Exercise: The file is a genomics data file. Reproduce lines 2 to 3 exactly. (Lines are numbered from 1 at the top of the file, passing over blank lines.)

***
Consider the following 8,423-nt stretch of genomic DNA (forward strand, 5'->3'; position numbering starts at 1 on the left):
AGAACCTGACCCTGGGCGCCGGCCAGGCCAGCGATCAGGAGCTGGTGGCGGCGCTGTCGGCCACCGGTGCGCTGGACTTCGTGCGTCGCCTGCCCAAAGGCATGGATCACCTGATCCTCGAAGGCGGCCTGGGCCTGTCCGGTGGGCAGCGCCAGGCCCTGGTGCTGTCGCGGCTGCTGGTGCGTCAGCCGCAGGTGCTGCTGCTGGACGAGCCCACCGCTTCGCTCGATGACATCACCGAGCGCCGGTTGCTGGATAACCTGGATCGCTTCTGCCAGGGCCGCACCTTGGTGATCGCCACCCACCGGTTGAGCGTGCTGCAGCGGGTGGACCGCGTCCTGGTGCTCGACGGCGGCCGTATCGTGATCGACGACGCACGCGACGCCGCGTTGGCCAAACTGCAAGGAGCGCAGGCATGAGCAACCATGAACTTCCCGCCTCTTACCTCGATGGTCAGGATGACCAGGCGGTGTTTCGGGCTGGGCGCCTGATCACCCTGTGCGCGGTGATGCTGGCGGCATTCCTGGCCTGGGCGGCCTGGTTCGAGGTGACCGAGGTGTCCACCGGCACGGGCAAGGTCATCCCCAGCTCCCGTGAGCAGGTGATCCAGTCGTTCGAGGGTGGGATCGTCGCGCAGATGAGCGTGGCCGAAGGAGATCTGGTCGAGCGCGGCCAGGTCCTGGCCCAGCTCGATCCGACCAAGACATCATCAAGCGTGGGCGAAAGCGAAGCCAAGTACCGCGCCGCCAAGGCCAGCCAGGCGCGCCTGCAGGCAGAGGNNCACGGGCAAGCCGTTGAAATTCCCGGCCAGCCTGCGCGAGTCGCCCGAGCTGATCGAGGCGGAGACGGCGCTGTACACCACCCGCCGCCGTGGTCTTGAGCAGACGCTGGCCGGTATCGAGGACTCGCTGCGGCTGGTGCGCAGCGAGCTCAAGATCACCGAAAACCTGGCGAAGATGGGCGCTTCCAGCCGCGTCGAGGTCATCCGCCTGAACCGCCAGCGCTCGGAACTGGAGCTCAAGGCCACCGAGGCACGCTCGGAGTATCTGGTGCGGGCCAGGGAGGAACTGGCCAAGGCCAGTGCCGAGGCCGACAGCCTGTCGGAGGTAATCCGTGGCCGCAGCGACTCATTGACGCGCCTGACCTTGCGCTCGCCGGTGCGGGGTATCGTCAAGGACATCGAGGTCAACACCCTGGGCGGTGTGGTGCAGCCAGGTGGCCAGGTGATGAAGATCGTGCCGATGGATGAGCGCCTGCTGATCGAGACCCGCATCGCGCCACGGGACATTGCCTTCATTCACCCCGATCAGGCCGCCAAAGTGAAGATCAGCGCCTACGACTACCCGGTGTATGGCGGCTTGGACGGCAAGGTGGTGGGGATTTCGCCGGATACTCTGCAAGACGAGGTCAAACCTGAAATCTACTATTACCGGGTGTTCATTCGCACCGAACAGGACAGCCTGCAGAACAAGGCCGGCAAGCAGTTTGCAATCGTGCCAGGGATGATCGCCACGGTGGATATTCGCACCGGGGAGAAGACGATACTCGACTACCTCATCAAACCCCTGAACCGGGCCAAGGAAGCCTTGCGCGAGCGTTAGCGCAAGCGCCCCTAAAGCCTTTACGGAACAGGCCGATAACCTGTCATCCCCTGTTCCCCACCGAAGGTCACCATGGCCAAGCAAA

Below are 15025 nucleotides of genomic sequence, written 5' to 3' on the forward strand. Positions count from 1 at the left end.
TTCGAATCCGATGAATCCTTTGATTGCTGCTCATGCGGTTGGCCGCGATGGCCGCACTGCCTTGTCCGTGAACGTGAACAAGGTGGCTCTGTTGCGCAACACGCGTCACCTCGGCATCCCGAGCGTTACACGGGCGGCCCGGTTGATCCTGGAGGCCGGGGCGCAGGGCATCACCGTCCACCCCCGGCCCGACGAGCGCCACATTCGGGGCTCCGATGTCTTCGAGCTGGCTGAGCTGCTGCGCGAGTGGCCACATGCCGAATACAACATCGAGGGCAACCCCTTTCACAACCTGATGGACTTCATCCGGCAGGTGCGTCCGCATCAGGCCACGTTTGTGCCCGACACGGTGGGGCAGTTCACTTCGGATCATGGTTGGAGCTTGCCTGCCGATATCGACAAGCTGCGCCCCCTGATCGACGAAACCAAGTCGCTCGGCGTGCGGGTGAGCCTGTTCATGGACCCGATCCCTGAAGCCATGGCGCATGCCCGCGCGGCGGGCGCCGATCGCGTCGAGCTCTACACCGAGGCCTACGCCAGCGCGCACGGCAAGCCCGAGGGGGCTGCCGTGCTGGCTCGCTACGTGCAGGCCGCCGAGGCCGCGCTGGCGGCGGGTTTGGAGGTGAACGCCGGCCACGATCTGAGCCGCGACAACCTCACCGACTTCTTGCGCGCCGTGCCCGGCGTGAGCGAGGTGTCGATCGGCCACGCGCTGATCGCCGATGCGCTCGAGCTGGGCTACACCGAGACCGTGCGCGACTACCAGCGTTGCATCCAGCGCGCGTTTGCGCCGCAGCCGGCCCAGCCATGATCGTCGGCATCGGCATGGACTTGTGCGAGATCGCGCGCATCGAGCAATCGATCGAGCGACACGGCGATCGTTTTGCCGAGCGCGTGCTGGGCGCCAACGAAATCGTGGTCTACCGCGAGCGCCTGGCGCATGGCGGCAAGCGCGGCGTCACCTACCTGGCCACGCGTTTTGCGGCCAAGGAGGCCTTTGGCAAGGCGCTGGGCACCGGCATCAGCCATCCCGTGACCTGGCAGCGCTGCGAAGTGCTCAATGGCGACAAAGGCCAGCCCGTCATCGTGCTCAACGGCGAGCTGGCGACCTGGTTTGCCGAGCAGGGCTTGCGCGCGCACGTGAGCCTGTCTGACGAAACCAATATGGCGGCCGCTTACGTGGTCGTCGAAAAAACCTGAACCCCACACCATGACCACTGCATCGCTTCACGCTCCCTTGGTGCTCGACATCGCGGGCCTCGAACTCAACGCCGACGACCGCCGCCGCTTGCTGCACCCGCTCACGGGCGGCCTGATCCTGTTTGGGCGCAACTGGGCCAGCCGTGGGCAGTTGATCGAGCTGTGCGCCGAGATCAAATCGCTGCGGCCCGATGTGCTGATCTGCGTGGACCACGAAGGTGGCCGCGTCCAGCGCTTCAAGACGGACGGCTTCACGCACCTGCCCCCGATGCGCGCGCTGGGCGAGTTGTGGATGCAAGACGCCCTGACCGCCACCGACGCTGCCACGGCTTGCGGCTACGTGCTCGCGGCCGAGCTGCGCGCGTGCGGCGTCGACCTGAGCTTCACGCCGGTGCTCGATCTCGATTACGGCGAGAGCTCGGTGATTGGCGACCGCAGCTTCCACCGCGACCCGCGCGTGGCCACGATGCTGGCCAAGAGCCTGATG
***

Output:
AGAACCTGACCCTGGGCGCCGGCCAGGCCAGCGATCAGGAGCTGGTGGCGGCGCTGTCGGCCACCGGTGCGCTGGACTTCGTGCGTCGCCTGCCCAAAGGCATGGATCACCTGATCCTCGAAGGCGGCCTGGGCCTGTCCGGTGGGCAGCGCCAGGCCCTGGTGCTGTCGCGGCTGCTGGTGCGTCAGCCGCAGGTGCTGCTGCTGGACGAGCCCACCGCTTCGCTCGATGACATCACCGAGCGCCGGTTGCTGGATAACCTGGATCGCTTCTGCCAGGGCCGCACCTTGGTGATCGCCACCCACCGGTTGAGCGTGCTGCAGCGGGTGGACCGCGTCCTGGTGCTCGACGGCGGCCGTATCGTGATCGACGACGCACGCGACGCCGCGTTGGCCAAACTGCAAGGAGCGCAGGCATGAGCAACCATGAACTTCCCGCCTCTTACCTCGATGGTCAGGATGACCAGGCGGTGTTTCGGGCTGGGCGCCTGATCACCCTGTGCGCGGTGATGCTGGCGGCATTCCTGGCCTGGGCGGCCTGGTTCGAGGTGACCGAGGTGTCCACCGGCACGGGCAAGGTCATCCCCAGCTCCCGTGAGCAGGTGATCCAGTCGTTCGAGGGTGGGATCGTCGCGCAGATGAGCGTGGCCGAAGGAGATCTGGTCGAGCGCGGCCAGGTCCTGGCCCAGCTCGATCCGACCAAGACATCATCAAGCGTGGGCGAAAGCGAAGCCAAGTACCGCGCCGCCAAGGCCAGCCAGGCGCGCCTGCAGGCAGAGGNNCACGGGCAAGCCGTTGAAATTCCCGGCCAGCCTGCGCGAGTCGCCCGAGCTGATCGAGGCGGAGACGGCGCTGTACACCACCCGCCGCCGTGGTCTTGAGCAGACGCTGGCCGGTATCGAGGACTCGCTGCGGCTGGTGCGCAGCGAGCTCAAGATCACCGAAAACCTGGCGAAGATGGGCGCTTCCAGCCGCGTCGAGGTCATCCGCCTGAACCGCCAGCGCTCGGAACTGGAGCTCAAGGCCACCGAGGCACGCTCGGAGTATCTGGTGCGGGCCAGGGAGGAACTGGCCAAGGCCAGTGCCGAGGCCGACAGCCTGTCGGAGGTAATCCGTGGCCGCAGCGACTCATTGACGCGCCTGACCTTGCGCTCGCCGGTGCGGGGTATCGTCAAGGACATCGAGGTCAACACCCTGGGCGGTGTGGTGCAGCCAGGTGGCCAGGTGATGAAGATCGTGCCGATGGATGAGCGCCTGCTGATCGAGACCCGCATCGCGCCACGGGACATTGCCTTCATTCACCCCGATCAGGCCGCCAAAGTGAAGATCAGCGCCTACGACTACCCGGTGTATGGCGGCTTGGACGGCAAGGTGGTGGGGATTTCGCCGGATACTCTGCAAGACGAGGTCAAACCTGAAATCTACTATTACCGGGTGTTCATTCGCACCGAACAGGACAGCCTGCAGAACAAGGCCGGCAAGCAGTTTGCAATCGTGCCAGGGATGATCGCCACGGTGGATATTCGCACCGGGGAGAAGACGATACTCGACTACCTCATCAAACCCCTGAACCGGGCCAAGGAAGCCTTGCGCGAGCGTTAGCGCAAGCGCCCCTAAAGCCTTTACGGAACAGGCCGATAACCTGTCATCCCCTGTTCCCCACCGAAGGTCACCATGGCCAAGCAAA

Below are 15025 nucleotides of genomic sequence, written 5' to 3' on the forward strand. Positions count from 1 at the left end.